Since the COVID-19 shutdown in March, followed by the collapse of the economy and the civil unrest after the death of George Floyd, firearm sales have shot up dramatically.

The Brookings Institution estimates that 3 million more firearms were sold between March and June than are normally purchased during those months, with half of those sales occurring in June. To put that into perspective, that is more guns sold than after the shootings at Sandy Hook (a little over 1 million), the San Bernardino Department of Health (1 million), and Parkland (400,000) combined.

September, another big month for gun sales, saw US gun shops selling an estimated 1.8 million guns, a 66% increase over September 2019, according to Small Arms Analytics & Forecasting.

On Sept. 2, Jon Barker, CEO of Sportsman’s Warehouse Holdings, Inc., told investors that an estimated 5 million people had bought guns in the first seven months of 2020, according to Reuters. Reuters also reported that a day later, Mark Peter Smith, CEO of Smith & Wesson Brands, Inc., told a conference call with investors that “firearm neophytes accounted for about 40% of sales” this year.

That Americans love guns is not news. We have more guns per capita than any other country in the world. The Geneva-based Small Arms Survey estimates that American civilians own 393 million of the estimated 857 million civilian-owned firearms in the world. And that was in 2017, three years before the hellstorm we know as 2020.

But rather than make us safer, owning a gun actually significantly ups the risk of shooting accidents, domestic violence and suicide. A 2019 study by the National Institutes of Health found that for each time a gun was used for self-defense, there were 11 suicide attempts involving a gun, seven assaults or murders, and four-gun related accidents. It also found that owning a gun “drastically increased” violence in domestic cases. In a home with a domestic violence history, having a gun led to a 500% greater chance that a woman would be killed.

An American Public Health study reported that an assault victim carrying a gun was 4.5 times more likely to be shot and 4.2 times more likely to be killed.

Only five states (California, Hawaii, New Jersey, Illinois and Connecticut) and the District of Columbia require gun owners to have a permit or license, according to the Washington Post. Eight others (Washington, Nebraska, Iowa, Michigan, North Carolina, Maryland, New York and Rhode Island) require a license for some guns. Eight others ban a gun registry, including Idaho, South Dakota, Pennsylvania, Georgia, Florida, Delaware, Vermont and Rhode Island.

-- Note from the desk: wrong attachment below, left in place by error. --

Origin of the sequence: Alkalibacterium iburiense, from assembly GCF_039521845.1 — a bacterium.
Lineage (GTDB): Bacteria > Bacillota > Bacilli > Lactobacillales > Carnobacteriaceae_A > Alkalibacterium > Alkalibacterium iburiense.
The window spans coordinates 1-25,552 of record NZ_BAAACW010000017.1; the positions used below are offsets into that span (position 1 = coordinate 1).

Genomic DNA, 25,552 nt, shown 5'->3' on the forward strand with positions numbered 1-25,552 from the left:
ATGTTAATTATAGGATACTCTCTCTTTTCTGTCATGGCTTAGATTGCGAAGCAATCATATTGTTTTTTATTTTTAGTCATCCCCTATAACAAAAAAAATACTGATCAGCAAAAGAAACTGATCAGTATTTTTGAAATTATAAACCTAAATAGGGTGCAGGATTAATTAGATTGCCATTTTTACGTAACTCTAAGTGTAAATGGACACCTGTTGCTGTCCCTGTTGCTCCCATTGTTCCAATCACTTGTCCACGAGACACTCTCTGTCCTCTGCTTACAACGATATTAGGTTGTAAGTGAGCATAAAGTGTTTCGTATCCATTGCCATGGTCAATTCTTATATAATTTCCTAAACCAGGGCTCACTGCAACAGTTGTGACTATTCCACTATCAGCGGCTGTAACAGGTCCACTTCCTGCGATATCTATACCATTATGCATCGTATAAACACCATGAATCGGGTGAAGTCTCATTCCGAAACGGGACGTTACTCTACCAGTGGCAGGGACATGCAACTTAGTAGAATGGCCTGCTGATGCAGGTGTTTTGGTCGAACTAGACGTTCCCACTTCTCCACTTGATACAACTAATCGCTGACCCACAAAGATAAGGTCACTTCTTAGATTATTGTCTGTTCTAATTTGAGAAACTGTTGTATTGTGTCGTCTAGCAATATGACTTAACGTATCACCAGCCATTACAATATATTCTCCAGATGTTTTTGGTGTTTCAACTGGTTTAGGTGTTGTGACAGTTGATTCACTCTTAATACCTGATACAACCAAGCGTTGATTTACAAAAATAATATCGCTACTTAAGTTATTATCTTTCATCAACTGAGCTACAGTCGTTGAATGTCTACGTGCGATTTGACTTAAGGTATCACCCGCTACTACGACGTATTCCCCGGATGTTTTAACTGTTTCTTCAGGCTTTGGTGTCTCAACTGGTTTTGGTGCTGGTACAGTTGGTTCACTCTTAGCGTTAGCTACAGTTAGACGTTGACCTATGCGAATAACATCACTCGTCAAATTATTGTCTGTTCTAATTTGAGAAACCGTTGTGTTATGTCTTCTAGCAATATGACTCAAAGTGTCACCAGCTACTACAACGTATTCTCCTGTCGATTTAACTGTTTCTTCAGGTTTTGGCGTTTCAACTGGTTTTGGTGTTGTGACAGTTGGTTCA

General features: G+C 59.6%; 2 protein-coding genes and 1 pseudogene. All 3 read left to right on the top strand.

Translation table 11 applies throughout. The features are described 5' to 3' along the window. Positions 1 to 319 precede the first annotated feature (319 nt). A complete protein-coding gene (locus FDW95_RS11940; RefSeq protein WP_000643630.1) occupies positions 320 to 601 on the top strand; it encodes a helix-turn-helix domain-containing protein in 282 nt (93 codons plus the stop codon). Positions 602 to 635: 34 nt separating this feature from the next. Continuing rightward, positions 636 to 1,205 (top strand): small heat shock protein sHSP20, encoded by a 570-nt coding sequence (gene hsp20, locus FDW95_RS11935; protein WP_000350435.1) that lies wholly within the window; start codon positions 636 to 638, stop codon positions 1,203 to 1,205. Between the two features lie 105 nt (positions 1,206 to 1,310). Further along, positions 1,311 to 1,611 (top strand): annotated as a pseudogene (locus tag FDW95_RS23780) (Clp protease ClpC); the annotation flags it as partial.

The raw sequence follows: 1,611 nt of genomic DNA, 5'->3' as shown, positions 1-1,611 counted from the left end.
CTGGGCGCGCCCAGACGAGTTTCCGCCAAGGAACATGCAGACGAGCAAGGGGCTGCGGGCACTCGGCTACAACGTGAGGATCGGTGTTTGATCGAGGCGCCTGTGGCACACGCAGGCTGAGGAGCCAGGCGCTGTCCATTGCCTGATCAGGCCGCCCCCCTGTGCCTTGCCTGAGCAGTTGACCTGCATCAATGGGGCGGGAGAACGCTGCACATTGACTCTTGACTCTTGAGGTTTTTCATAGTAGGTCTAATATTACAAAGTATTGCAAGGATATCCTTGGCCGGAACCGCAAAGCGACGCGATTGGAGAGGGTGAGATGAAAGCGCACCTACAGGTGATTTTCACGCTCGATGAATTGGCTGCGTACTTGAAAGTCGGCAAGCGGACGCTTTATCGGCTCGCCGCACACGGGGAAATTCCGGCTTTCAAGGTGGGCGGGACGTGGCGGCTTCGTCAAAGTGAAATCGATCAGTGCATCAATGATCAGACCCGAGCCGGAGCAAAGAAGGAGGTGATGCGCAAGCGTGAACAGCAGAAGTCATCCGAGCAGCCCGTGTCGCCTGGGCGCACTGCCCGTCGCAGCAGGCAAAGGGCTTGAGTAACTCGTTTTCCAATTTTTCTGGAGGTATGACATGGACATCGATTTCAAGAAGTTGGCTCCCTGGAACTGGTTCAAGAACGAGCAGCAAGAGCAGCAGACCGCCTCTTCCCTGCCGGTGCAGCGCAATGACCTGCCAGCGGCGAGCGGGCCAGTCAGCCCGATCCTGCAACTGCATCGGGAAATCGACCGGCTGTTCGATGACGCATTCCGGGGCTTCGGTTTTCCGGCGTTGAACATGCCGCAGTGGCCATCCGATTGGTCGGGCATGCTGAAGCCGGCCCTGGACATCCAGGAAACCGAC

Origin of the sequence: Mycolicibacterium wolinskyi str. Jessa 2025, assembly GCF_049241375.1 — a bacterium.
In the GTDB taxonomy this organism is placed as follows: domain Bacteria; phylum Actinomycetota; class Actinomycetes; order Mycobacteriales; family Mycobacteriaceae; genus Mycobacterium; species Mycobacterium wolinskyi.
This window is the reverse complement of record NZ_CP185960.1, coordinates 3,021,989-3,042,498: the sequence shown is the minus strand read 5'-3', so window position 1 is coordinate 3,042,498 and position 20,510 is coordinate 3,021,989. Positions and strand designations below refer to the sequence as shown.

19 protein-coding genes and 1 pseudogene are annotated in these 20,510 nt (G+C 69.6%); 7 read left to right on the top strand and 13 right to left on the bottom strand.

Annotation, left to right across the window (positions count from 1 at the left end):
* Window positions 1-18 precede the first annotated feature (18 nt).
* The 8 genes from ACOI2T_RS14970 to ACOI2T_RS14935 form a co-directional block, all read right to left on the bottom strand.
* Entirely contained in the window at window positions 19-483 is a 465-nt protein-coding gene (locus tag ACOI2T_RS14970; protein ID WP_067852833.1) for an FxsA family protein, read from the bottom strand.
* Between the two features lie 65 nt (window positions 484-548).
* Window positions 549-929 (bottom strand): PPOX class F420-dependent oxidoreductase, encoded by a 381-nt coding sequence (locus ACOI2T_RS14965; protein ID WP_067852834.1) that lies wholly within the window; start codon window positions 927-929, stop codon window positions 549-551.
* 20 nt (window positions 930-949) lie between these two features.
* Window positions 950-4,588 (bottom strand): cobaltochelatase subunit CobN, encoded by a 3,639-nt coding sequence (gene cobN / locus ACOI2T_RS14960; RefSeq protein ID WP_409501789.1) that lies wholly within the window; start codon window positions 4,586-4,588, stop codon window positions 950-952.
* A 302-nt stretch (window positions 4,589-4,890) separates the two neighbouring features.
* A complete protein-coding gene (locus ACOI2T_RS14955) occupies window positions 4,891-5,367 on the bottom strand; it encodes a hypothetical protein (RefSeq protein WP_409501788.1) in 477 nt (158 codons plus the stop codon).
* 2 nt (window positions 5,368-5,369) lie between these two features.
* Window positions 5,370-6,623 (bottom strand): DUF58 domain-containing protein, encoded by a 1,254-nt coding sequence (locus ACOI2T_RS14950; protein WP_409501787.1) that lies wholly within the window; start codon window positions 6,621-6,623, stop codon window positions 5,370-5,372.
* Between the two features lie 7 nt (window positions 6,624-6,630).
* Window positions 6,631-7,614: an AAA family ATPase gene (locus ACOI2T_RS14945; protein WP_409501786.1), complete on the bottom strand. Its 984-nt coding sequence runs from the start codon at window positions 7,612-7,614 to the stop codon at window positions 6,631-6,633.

At last count, 18 states had “red flag” laws, which permit police or family to ask the state court to order the temporary removal of firearms from someone who presents a danger to others or themselves.

Talk of gun control gains traction after every mass shooting but soon fades into the ether, along with the “thoughts and prayers” of politicians. With so many guns being sold to first-time owners -- who may or may not have received good gun-safety training -- one Pennsylvania state senator is taking a different approach.

Like many other states, gun sales have skyrocketed in Pennsylvania. The commonwealth already ranked 11 among the states in guns per capita. A CBS News study found that the Keystone State’s 5.9 million citizens owned 88,732 registered firearms. That equates to 15 guns for every 1,000 residents.

Pennsylvania State Sen. Andy Dinniman (D) has introduced a law that would ensure prospective gun buyers get the information, training and proper instruction they need, prior to making a purchase. The bill is based on hunter safety courses, which include suicide prevention and other safety issues.

“Firearm ownership is a responsibility,” the senator, who is retiring, told Patch. “As more and more residents seek to purchase firearms, we must promote safety and the importance of taking steps to prevent accidents and violence. That includes not only a basic knowledge of the safe handling and operations of firearms, but also understanding related issues like the legal implications at stake, the danger of guns in situations of mental illness, addiction, domestic abuse and safe interaction with law enforcement when carrying a firearm.”

Robert Calandra is an award-winning journalist, book author and playwright. His work has appeared in national and regional magazines and newspapers.